The shopping experience is accompanied by home-grown musicians armed with guitars. The cacophony of vendors touting their fresh produce mixes with the ubiquitous renditions of 'La Cucaracha' and the piercing sounds of whetting steel (here, the local expertise lies in knife sharpening).
On Wednesdays, at La Villa de Etla, Andrea Luna Bautista sells her world-famous queso Oaxaca surrounded by the market's pop-up kitchens. She is a third-generation cheesemaker, having inherited a small holding from her mother, and has taken on the challenge of promoting local artisanal food to the wider world. Every Friday she runs the El Pochote organic market, a small coop on the edges of the historic centre in Oaxaca City, where each stall is a step in a journey across the state's varied food scenes, from the lemony ginger of the Pacific shores to the high mountain honey of the Sierra Madre. Though here it's not all about food – there are also vibrant silk scarves for balmy valley evenings and hand-woven ponchos for chilly highland climates.
Back in Etla, Andrea's other cheese, queso fresco, the Latin American cousin of ricotta and feta, is used liberally on the quesadillas at the stall nearby. A group of local women sit around a large stove where the proprietor skilfully flattens the blue-corn dough, spreading bean paste and freshly shaven cactus (known as nopales) on top. The customers, seated on mismatched, colourful plastic stools, choose their toppings – meat is always popular with chicken and pork vying for the top spot. Courgette flowers and cubed pumpkin are also available for a lighter bite.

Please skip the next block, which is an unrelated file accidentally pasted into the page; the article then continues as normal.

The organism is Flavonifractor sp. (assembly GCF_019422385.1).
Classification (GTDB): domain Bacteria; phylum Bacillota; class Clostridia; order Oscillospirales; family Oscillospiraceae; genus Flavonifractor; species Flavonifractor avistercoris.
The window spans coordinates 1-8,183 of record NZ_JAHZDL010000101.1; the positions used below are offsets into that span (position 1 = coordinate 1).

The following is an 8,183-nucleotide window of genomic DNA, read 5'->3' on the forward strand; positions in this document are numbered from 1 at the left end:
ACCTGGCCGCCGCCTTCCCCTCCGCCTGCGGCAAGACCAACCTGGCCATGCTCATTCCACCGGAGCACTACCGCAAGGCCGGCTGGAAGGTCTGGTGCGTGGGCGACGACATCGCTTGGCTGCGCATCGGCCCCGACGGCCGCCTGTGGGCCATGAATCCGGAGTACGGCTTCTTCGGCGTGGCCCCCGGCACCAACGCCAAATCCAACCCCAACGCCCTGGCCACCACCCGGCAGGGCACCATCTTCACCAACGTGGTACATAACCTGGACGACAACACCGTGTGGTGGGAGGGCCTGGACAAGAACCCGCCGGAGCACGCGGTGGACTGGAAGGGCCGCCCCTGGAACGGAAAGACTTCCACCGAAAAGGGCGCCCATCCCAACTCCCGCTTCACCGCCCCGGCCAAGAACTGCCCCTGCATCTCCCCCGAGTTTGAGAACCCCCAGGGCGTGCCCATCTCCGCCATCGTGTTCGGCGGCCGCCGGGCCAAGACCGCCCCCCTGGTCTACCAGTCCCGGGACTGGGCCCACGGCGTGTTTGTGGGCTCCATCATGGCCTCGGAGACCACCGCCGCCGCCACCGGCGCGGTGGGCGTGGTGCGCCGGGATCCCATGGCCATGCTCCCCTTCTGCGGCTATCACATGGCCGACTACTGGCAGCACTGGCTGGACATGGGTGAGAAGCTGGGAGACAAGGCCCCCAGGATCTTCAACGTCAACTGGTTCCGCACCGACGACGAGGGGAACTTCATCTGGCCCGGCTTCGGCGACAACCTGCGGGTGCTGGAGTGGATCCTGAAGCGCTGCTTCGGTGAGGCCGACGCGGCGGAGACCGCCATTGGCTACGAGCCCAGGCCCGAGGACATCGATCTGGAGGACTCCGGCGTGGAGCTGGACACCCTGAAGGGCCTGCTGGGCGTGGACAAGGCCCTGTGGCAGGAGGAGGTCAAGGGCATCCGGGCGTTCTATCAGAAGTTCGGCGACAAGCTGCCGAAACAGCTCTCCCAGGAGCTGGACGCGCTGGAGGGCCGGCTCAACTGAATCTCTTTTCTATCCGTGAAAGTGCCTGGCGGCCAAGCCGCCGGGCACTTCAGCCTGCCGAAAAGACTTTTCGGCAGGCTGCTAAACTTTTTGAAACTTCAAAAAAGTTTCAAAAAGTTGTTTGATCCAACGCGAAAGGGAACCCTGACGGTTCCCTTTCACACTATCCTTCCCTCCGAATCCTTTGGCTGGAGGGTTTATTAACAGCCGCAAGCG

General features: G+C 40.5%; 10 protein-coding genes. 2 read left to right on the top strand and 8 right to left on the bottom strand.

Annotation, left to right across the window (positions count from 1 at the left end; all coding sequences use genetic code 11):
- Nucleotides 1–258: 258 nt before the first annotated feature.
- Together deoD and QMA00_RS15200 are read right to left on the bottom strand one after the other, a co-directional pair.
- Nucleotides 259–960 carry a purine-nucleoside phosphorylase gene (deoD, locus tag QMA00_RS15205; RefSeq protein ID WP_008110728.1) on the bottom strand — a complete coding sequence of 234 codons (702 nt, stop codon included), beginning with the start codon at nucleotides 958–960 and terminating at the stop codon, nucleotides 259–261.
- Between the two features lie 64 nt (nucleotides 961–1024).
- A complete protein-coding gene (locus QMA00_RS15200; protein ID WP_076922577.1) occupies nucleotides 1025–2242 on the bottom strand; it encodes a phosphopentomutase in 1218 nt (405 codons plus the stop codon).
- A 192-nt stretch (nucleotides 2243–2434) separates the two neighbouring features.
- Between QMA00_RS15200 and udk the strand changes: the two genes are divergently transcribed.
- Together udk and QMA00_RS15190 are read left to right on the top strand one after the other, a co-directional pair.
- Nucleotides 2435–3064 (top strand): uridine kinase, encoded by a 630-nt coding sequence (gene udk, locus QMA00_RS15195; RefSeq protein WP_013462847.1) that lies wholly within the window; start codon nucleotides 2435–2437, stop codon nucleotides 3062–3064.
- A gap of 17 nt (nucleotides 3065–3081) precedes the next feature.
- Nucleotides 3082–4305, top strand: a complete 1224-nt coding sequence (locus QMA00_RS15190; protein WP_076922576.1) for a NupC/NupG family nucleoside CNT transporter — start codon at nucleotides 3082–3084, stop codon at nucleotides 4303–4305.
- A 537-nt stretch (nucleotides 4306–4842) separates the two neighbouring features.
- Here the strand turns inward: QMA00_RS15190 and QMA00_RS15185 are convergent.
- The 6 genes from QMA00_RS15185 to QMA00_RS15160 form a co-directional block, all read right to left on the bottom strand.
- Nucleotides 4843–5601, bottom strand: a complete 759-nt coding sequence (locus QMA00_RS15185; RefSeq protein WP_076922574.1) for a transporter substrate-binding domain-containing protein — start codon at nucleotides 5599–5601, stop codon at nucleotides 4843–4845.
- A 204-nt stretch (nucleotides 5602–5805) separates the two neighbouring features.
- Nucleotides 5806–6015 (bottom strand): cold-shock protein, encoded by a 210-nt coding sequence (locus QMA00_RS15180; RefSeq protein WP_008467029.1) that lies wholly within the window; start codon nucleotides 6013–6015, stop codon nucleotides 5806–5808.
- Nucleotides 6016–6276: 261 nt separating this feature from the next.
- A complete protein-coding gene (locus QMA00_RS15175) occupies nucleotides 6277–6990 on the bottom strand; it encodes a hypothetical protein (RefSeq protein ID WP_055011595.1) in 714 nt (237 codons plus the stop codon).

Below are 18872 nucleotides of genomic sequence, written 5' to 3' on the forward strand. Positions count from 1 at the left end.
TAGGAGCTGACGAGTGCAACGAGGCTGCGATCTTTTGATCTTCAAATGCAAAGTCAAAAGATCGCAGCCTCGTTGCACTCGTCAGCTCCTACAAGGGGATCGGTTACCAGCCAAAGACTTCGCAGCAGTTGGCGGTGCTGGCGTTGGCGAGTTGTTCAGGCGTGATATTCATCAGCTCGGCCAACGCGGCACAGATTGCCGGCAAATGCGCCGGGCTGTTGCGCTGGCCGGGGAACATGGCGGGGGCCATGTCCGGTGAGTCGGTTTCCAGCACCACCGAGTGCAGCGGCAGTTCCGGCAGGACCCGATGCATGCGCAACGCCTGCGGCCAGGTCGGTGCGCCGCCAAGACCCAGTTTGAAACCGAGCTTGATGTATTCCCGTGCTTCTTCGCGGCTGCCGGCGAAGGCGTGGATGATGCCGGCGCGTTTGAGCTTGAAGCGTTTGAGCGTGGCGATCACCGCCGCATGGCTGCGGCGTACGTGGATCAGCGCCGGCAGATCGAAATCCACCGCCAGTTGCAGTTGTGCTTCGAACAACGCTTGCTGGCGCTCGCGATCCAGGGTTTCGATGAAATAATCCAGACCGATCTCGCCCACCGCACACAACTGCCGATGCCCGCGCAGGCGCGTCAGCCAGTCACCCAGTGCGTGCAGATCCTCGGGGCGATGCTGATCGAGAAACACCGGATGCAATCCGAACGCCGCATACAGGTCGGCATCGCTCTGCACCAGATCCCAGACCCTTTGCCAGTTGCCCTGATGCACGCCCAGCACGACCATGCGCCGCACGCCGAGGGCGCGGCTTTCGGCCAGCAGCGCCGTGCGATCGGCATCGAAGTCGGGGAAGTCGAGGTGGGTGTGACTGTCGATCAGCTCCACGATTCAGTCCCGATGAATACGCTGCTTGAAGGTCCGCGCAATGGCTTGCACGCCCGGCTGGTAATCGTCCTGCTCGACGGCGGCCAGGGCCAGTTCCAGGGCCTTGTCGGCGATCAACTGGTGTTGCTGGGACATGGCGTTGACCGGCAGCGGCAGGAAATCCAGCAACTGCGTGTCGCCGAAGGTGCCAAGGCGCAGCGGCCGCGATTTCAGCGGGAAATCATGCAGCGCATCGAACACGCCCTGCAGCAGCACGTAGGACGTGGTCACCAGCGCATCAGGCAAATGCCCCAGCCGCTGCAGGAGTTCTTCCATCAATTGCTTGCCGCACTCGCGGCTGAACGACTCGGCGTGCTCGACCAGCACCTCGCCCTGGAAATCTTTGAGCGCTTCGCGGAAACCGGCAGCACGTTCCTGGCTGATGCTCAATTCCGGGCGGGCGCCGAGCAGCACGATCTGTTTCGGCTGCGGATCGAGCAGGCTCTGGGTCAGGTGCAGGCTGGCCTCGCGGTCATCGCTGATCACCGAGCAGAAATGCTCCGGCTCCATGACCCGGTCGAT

A stream of mobile merchants flows around the diners through the main arteries of market. They sell pastries, plaits of garlic and, of course, agua fresca straight from plastic bags with straws. The choice of flavours induces instant fear of missing out – it will take more than a day to try them all. Beyond the traditional tamarind and agua de jamaica (dried hibiscus flower) options, there's sweet strawberry, refreshing pineapple and comforting coconut, as well as the more unusual soursop, prickly pear and alfalfa flower. And Mexicans do not skimp on servings – a normal cup is a whole litre and it's a fraction of the price found in the city.